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Could DJI Subsidiary Hasselblad Medium Format be Affected by Russia/Ukraine War? DJI Drones and Sanctions

If you own or are contemplating Hasselblad medium format, this latest development might be of concern, if only for the future of your investment.

Hasselblad is majority-owned by DJI, a Chinese company which like all Chinese companies operates only with the continuing goodwill of the Chinese Communist Party (CCP).

Whether or not Hasselblad is named in sanctions, as a majority-owned subsidiary of DJI it is only a legal construct that separates the two. Since DJI is apparently subject to sanctions, I’d be nervous about those extending to Hasselblad. As well as the way Hasselblad is at least 3 years behind Fujifilm.

I do not make US policy. Nor am I able to distinguish the (massive amount of) propaganda vs on-the-ground truth in this conflict. Make up your own mind as you see fit.

The Epoch Times: US Software Company Drops Chinese Drone Maker DJI Over Russia-Ukraine War



Figma, a fast-growing U.S. provider of vector graphics editing softwares, closed access to its services for the world’s leading drone maker, China’s DJI, on March 12, according to Chinese state-run media China Fund on March 13.

“We have learned that DJI is named in U.S. issued sanctions. As a result and in compliance with U.S. laws, Figma can no longer provide you with access to our software,” read the email...

DJI in Russia-Ukraine War

...On March 10, Volodymyr Shymanskyy, co-founder of Blynk IoT Platform, posted on Twitter that according to a Ukrainian forces working group, the Chinese company “limited the capabilities of its ‘Aeroscope’ technology for the Ukrainian army, giving a significant air reconnaissance edge to Russian invaders.”

However, the Aeroscope function was frequently turned off for Ukrainian operators, “while Russians have the technical capabilities to track Ukrainian DJI drone operators” in the recent conflict, Shymanskyy said. He said that the Russians were able to use DJI technology to kill Ukrainian drone operators, but Ukrainians couldn’t track the Russian operators.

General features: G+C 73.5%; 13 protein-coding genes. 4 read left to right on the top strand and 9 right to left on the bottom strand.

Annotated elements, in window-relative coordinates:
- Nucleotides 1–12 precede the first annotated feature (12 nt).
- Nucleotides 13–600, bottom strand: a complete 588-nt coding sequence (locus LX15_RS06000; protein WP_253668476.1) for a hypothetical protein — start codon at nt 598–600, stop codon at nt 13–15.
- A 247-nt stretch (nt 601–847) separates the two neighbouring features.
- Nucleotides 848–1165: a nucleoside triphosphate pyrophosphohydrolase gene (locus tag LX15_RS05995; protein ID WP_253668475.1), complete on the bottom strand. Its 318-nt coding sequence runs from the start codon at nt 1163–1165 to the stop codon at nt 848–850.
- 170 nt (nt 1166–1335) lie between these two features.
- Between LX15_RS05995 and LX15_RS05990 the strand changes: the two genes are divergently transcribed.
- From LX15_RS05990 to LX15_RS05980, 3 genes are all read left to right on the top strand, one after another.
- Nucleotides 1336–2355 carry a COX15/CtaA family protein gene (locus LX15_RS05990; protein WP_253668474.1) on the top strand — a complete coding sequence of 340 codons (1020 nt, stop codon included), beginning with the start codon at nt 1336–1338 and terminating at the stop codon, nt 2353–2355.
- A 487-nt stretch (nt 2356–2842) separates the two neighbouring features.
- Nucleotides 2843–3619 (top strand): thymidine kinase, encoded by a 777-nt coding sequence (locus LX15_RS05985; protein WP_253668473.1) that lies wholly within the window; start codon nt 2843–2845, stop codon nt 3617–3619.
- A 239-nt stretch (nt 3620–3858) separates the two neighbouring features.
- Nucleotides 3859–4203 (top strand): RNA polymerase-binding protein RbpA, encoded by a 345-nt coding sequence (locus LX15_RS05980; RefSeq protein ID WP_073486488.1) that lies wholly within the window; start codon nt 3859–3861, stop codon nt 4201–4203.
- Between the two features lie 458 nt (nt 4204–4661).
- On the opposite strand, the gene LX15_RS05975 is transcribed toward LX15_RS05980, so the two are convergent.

Quickly, Adam Lisberg, DJI U.S. communication director, responded to the claims on Twitter confirming that DJI’s Aeroscope function wasn’t working properly in Ukraine recently. But he said the malfunctions “may be connected to prolonged loss of power/internet.”


Drone Market

...As a key player in the drone market in the United States, DJI was added to the foreign entity list by the U.S. Department of Commerce on Dec. 22, 2020. Companies on the list are believed to act “contrary to the national security or foreign policy interests of the United States.”

Initially, the drone industry believed that the listing might be due to cybersecurity concerns. The Department of Commence didn’t list any threats related to cybersecurity, but mentioned two reasons for the companies’ listing: they were “enabling wide-scale human rights abuses within China” and “facilitated the export of items by China that aid repressive regimes around the world.”


DIGLLOYD: DJI has been neglecting Hasselblad. As a venerable name in photography, I’d like to see Hasselblad sold off to a camera company that could take the brand forward.

Ukrainian Official Pleads With Chinese Drone Maker to Stop Use by Russian Military



...“In 21 days of the war, Russian troops [have] already killed 100 Ukrainian children,” Ukrainian Vice Prime Minister Mykhailo Federov wrote in a March 16 tweet. “They are using DJI products in order to navigate their missile[s].”

Headquartered in Shenzhen, DJI is one of the world’s largest drone manufacturers. Though its products are ostensibly designed for civilian use, they are used by militaries the world over.

Federov attached an open letter to DJI CEO Frank Wang, pleading that he halt business ties in Russia and place limits on the use of DJI drones in Ukraine.

...Federov said that Russian forces were using a version of DJI’s AeroScope technology to assist in its missile targeting.

... DJI issued a statement on Twitter saying that the technology could not be turned off and denied the report that it had altered the functionality of Ukrainian-based systems.

The company did state in its response that it could implement geofencing, effectively grounding any drones in the area that were connected to the internet, if the Ukrainian government formally requested it. But this would only apply to DJI drones in Urkaine.


DIGLLOYD: true of not, it’s a terrible look for DJI. And thus Hasselblad. You cannot buy publicity that bad.

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